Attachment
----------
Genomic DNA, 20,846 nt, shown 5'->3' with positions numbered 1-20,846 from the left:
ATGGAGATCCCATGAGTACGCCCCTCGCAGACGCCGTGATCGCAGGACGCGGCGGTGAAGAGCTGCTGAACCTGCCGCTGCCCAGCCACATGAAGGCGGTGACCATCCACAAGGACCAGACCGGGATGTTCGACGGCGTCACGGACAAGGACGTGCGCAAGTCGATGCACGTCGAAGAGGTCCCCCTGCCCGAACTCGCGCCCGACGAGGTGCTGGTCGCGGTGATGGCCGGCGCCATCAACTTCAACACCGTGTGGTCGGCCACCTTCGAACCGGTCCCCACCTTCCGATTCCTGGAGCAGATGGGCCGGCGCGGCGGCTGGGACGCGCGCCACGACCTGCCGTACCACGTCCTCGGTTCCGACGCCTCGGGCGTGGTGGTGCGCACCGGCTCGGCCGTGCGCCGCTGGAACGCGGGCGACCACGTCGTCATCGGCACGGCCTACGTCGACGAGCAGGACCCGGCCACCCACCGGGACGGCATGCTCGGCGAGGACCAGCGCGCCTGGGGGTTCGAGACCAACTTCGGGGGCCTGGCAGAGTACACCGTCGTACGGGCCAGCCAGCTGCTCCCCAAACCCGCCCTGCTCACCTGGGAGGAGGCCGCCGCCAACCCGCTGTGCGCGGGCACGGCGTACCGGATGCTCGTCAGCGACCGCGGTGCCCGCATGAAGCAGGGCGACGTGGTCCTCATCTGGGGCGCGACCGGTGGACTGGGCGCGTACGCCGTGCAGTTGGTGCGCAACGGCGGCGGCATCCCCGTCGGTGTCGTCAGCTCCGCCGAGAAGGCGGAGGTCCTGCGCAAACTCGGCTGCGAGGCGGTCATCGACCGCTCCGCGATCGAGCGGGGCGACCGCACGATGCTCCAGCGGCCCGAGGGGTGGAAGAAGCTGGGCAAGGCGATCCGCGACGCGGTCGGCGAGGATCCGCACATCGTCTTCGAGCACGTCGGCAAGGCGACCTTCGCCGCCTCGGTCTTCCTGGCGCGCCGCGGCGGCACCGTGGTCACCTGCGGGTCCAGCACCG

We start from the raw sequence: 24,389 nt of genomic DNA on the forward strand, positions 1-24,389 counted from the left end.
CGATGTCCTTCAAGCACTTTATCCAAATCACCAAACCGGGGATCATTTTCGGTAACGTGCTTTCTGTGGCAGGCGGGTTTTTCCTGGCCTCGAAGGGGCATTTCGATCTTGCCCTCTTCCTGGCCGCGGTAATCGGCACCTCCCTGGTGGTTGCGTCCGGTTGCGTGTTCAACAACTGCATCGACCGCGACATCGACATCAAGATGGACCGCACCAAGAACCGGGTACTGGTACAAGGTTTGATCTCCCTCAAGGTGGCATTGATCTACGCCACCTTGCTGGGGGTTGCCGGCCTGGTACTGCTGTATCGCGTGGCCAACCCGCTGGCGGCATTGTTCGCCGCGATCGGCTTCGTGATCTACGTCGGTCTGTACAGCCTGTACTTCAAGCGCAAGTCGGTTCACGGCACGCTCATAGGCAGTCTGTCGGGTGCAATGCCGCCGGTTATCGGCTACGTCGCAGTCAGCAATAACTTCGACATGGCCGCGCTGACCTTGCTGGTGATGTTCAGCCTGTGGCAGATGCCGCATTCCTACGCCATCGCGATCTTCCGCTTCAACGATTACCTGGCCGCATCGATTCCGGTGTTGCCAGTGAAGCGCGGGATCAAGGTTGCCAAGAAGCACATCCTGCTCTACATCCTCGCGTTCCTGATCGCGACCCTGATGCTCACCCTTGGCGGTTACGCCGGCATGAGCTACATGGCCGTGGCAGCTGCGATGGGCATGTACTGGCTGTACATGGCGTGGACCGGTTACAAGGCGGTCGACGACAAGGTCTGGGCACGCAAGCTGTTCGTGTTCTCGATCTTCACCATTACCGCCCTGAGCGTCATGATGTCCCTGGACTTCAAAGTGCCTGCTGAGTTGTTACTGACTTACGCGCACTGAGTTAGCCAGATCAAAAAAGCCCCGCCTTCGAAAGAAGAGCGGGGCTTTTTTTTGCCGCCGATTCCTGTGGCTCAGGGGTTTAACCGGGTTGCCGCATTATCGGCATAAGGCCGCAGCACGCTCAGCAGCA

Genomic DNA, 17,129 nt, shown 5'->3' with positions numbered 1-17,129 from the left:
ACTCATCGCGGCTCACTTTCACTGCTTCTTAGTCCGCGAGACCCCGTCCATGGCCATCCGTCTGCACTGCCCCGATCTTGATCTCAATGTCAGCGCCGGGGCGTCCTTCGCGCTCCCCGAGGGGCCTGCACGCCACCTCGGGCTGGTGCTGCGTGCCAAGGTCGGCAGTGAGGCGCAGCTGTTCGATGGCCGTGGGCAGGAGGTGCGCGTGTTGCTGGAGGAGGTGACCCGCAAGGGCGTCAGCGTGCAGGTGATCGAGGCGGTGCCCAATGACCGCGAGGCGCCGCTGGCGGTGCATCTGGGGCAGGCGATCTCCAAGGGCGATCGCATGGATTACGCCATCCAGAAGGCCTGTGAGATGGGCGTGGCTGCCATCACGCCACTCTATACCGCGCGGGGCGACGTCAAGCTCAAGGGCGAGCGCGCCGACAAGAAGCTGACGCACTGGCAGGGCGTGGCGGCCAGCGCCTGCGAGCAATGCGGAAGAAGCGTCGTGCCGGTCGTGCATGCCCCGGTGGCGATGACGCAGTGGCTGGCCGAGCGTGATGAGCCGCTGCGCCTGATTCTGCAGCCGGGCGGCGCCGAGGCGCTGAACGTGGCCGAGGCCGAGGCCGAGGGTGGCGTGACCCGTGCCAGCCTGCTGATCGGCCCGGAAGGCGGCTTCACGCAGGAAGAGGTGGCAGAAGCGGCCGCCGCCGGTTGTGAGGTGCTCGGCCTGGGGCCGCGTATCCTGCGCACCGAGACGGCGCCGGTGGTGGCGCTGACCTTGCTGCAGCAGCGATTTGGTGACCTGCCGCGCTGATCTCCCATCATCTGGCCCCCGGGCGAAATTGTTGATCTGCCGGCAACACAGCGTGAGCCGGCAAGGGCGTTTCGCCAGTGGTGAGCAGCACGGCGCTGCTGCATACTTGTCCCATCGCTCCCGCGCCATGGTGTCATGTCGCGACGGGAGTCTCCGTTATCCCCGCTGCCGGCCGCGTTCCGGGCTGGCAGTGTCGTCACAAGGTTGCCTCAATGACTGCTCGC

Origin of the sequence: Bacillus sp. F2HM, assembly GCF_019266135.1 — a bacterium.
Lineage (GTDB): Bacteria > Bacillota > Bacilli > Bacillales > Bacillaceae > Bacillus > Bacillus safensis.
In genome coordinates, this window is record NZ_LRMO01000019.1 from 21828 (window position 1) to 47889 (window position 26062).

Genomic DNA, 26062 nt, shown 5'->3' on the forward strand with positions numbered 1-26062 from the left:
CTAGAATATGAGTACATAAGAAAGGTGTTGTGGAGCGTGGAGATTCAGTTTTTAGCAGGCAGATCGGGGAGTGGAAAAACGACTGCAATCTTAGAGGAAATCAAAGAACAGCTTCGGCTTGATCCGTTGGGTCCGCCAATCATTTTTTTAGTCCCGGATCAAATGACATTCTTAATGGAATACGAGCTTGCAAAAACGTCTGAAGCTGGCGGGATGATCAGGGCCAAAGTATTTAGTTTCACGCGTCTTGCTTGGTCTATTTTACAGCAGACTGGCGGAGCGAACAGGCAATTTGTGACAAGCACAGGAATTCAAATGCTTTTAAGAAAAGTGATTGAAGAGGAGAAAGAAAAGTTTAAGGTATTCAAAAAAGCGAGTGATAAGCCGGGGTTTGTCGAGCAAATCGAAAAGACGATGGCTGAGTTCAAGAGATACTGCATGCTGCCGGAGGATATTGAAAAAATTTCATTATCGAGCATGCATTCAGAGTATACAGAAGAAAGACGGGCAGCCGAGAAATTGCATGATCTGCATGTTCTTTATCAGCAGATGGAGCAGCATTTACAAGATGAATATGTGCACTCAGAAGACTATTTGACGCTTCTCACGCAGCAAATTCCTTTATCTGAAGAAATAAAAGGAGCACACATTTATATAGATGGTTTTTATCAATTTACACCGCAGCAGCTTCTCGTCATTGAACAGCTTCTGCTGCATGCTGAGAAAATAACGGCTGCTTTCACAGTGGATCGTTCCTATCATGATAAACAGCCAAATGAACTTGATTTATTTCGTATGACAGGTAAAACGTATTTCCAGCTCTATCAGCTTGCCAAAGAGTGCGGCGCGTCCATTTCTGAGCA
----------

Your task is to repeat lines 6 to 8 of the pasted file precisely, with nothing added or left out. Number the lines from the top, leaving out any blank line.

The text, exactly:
ACTCATCGCGGCTCACTTTCACTGCTTCTTAGTCCGCGAGACCCCGTCCATGGCCATCCGTCTGCACTGCCCCGATCTTGATCTCAATGTCAGCGCCGGGGCGTCCTTCGCGCTCCCCGAGGGGCCTGCACGCCACCTCGGGCTGGTGCTGCGTGCCAAGGTCGGCAGTGAGGCGCAGCTGTTCGATGGCCGTGGGCAGGAGGTGCGCGTGTTGCTGGAGGAGGTGACCCGCAAGGGCGTCAGCGTGCAGGTGATCGAGGCGGTGCCCAATGACCGCGAGGCGCCGCTGGCGGTGCATCTGGGGCAGGCGATCTCCAAGGGCGATCGCATGGATTACGCCATCCAGAAGGCCTGTGAGATGGGCGTGGCTGCCATCACGCCACTCTATACCGCGCGGGGCGACGTCAAGCTCAAGGGCGAGCGCGCCGACAAGAAGCTGACGCACTGGCAGGGCGTGGCGGCCAGCGCCTGCGAGCAATGCGGAAGAAGCGTCGTGCCGGTCGTGCATGCCCCGGTGGCGATGACGCAGTGGCTGGCCGAGCGTGATGAGCCGCTGCGCCTGATTCTGCAGCCGGGCGGCGCCGAGGCGCTGAACGTGGCCGAGGCCGAGGCCGAGGGTGGCGTGACCCGTGCCAGCCTGCTGATCGGCCCGGAAGGCGGCTTCACGCAGGAAGAGGTGGCAGAAGCGGCCGCCGCCGGTTGTGAGGTGCTCGGCCTGGGGCCGCGTATCCTGCGCACCGAGACGGCGCCGGTGGTGGCGCTGACCTTGCTGCAGCAGCGATTTGGTGACCTGCCGCGCTGATCTCCCATCATCTGGCCCCCGGGCGAAATTGTTGATCTGCCGGCAACACAGCGTGAGCCGGCAAGGGCGTTTCGCCAGTGGTGAGCAGCACGGCGCTGCTGCATACTTGTCCCATCGCTCCCGCGCCATGGTGTCATGTCGCGACGGGAGTCTCCGTTATCCCCGCTGCCGGCCGCGTTCCGGGCTGGCAGTGTCGTCACAAGGTTGCCTCAATGACTGCTCGC

Origin of the sequence: Bacillus sp. F2HM, assembly GCF_019266135.1 — a bacterium.
Lineage (GTDB): Bacteria > Bacillota > Bacilli > Bacillales > Bacillaceae > Bacillus > Bacillus safensis.